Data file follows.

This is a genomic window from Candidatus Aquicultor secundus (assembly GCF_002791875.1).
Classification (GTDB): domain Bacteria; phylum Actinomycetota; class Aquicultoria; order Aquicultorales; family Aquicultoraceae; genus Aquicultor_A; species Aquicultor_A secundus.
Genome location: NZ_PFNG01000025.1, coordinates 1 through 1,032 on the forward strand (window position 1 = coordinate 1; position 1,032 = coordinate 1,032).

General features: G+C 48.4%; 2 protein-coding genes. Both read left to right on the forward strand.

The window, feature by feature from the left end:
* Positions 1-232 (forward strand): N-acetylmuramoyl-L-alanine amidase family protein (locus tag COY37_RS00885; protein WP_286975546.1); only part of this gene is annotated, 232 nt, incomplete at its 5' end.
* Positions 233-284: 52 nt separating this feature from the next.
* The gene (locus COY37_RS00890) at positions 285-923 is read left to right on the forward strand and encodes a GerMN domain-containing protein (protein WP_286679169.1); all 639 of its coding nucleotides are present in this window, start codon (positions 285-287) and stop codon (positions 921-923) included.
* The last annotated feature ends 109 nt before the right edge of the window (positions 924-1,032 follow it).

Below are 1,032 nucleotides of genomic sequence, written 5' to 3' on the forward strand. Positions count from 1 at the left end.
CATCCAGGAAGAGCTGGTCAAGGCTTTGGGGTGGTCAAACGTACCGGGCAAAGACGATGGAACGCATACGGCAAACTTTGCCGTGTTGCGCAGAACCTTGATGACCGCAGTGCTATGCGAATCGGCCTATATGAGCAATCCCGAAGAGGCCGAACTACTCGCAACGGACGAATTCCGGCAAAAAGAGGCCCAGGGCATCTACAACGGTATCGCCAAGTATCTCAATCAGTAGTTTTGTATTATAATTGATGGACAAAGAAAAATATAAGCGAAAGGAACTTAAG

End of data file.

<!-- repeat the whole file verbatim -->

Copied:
This is a genomic window from Candidatus Aquicultor secundus (assembly GCF_002791875.1).
Classification (GTDB): domain Bacteria; phylum Actinomycetota; class Aquicultoria; order Aquicultorales; family Aquicultoraceae; genus Aquicultor_A; species Aquicultor_A secundus.
Genome location: NZ_PFNG01000025.1, coordinates 1 through 1,032 on the forward strand (window position 1 = coordinate 1; position 1,032 = coordinate 1,032).

General features: G+C 48.4%; 2 protein-coding genes. Both read left to right on the forward strand.

The window, feature by feature from the left end:
* Positions 1-232 (forward strand): N-acetylmuramoyl-L-alanine amidase family protein (locus tag COY37_RS00885; protein WP_286975546.1); only part of this gene is annotated, 232 nt, incomplete at its 5' end.
* Positions 233-284: 52 nt separating this feature from the next.
* The gene (locus COY37_RS00890) at positions 285-923 is read left to right on the forward strand and encodes a GerMN domain-containing protein (protein WP_286679169.1); all 639 of its coding nucleotides are present in this window, start codon (positions 285-287) and stop codon (positions 921-923) included.
* The last annotated feature ends 109 nt before the right edge of the window (positions 924-1,032 follow it).

Below are 1,032 nucleotides of genomic sequence, written 5' to 3' on the forward strand. Positions count from 1 at the left end.
CATCCAGGAAGAGCTGGTCAAGGCTTTGGGGTGGTCAAACGTACCGGGCAAAGACGATGGAACGCATACGGCAAACTTTGCCGTGTTGCGCAGAACCTTGATGACCGCAGTGCTATGCGAATCGGCCTATATGAGCAATCCCGAAGAGGCCGAACTACTCGCAACGGACGAATTCCGGCAAAAAGAGGCCCAGGGCATCTACAACGGTATCGCCAAGTATCTCAATCAGTAGTTTTGTATTATAATTGATGGACAAAGAAAAATATAAGCGAAAGGAACTTAAG